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Archived Fishing Report

Lake Levels/Temps Rise; Crappie/Bass Make A Blitz

Written by Steve McCadams | Originally published 04/13/2017

Rising temperatures coincided with rising lake levels this week and the combination has helped increase the enthusiasm levels as well for bass and crappie anglers on Kentucky Lake.

After several weeks of inclimate weather fishermen on the big pond were the beneficiaries of consecutive warm days this week that may have finally put stubborn cold fronts and nasty north winds in the rearview mirror.

Both bass and crappie anglers have seen a lot of transition taking place this week. Rising lake levels have inundated shoreline grassbeds that were high and dry last week at this time. Those popular stands of yellow flowers that cover the shorelines and island rims now have enough water to attract bass, offering anglers plenty of shallow, visible habitat.

The next few weeks should see significant improvement in the shallow bite for bass fishermen who can now toss spinnerbaits, floating or Texas rigged worms, lizards and craws, topwater jerk baits or just about anything shallow running.

Odds are the army of buck bass have already taken advantage of the surge in lake levels this week and occupied the aquatic hideouts that are so popular each spring.

While some bass anglers are still tossing crankbaits and jig/craw combos on sloping points out away from the shorelines, most anglers are targeting the shallow bite as bass move up to new habitat and warmer surface temps.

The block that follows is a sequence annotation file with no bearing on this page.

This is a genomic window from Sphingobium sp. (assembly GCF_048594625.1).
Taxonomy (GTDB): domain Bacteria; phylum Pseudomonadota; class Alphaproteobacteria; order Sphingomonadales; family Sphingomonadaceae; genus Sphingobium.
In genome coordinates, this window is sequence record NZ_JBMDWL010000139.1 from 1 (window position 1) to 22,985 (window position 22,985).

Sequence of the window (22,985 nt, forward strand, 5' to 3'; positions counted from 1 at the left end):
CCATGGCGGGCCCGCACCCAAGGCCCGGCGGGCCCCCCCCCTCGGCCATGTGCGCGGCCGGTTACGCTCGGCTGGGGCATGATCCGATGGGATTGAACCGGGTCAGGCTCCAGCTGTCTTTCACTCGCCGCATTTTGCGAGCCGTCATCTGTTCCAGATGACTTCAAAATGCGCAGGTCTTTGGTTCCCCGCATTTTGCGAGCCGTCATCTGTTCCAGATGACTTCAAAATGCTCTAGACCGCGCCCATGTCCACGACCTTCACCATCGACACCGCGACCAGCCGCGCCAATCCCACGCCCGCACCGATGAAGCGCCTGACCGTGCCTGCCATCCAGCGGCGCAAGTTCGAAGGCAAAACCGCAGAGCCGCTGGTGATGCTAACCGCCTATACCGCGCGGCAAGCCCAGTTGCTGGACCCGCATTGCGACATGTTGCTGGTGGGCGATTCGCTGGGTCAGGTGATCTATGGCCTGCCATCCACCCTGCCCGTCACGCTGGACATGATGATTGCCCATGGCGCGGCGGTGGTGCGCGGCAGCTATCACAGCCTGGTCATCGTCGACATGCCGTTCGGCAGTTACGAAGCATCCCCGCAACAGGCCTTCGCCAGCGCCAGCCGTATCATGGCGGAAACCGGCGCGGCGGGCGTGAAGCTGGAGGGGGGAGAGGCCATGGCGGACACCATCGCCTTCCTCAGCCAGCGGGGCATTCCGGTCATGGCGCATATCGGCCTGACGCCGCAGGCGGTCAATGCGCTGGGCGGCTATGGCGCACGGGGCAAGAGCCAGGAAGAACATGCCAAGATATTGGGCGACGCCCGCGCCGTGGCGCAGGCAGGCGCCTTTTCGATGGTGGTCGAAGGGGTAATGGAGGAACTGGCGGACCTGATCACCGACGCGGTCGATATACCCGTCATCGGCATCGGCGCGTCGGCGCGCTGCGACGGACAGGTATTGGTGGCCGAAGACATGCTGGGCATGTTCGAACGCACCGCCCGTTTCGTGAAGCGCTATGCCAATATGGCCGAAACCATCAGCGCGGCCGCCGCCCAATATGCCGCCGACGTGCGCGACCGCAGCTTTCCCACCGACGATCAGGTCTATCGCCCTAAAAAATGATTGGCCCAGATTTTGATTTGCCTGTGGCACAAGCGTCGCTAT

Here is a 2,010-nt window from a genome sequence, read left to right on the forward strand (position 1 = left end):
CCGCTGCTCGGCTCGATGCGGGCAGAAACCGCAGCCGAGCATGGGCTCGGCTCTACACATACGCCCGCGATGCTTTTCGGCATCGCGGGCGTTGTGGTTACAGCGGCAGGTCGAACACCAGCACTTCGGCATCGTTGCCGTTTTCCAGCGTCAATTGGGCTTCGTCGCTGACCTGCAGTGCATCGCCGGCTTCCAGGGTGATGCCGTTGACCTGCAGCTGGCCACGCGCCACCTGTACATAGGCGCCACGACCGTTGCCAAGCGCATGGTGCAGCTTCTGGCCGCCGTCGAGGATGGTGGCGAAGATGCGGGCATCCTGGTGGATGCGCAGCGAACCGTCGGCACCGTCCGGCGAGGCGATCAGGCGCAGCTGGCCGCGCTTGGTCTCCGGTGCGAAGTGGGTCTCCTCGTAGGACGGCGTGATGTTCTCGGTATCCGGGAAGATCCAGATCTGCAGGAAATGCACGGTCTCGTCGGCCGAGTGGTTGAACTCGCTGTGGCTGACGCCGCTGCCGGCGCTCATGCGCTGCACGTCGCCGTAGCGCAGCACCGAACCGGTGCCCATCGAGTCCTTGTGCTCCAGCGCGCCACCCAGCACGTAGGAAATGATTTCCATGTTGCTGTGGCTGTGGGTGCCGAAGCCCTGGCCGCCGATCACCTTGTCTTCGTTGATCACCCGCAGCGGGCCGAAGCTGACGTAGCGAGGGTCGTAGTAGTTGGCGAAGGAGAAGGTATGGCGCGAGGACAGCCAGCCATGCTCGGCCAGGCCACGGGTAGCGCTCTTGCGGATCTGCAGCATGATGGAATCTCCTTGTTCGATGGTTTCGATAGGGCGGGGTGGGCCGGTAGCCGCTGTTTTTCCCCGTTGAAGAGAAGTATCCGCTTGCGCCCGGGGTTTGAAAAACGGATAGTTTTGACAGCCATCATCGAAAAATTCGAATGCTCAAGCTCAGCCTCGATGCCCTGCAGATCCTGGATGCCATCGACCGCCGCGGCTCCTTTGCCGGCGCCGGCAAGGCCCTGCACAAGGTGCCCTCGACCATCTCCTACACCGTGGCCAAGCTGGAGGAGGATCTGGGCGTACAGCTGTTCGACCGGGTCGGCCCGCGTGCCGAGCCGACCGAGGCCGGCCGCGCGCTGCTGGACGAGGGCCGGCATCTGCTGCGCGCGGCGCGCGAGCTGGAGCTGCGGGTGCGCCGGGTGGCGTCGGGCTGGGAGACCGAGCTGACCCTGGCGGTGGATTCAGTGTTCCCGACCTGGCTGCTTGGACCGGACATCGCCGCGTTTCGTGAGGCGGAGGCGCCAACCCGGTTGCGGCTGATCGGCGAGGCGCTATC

Lake levels this week had a little surge as the elevation jumped more than a foot from last week at this time and touched the 358 mark in the Kentucky Dam area at midweek. Projections for the weekend indicate a slight drop in the elevation as TVA got a little bit ahead of its curve.

The forecast shows a reading of 357.8 for the Kentucky Dam area in the days ahead. Upstream around New Johnsonville the lake will be a bit lower with a reading of 357.2.

Water color has been clear as the rising lake stages pushed what little stain was present back up in the bays.

Surface temps have gradually rebounded this week and were climbing from the 62 degree mark in the early mornings up to 67 by midday in the upper end of Big Sandy. Temps were slightly cooler in the Paris Landing sector.

Anglers can expect a two or three degree increase by the weekend, which has already stimulated some crappie to hit spawning territory. At the beginning of the week several male crappie had blitzed toward shallow shoreline gravel banks and weedbeds.

The male crappie enter that phase first as their darkening coloration is a clear indication spawning is underway but females often lay out away from shallows until stable surface temps open the door for them to head to structure and broadcast their eggs.

Unlike other gamefish such as bass or bluegill that form craters in the gravel or mud substrates for spawning beds, crappie broadcast their eggs on the roots of stumps, bushes, brushpiles, stakebeds and similar structure. They may sometimes use grassbeds or rocks but white crappie especially prefer wooden type structure submerged in a variety of depths.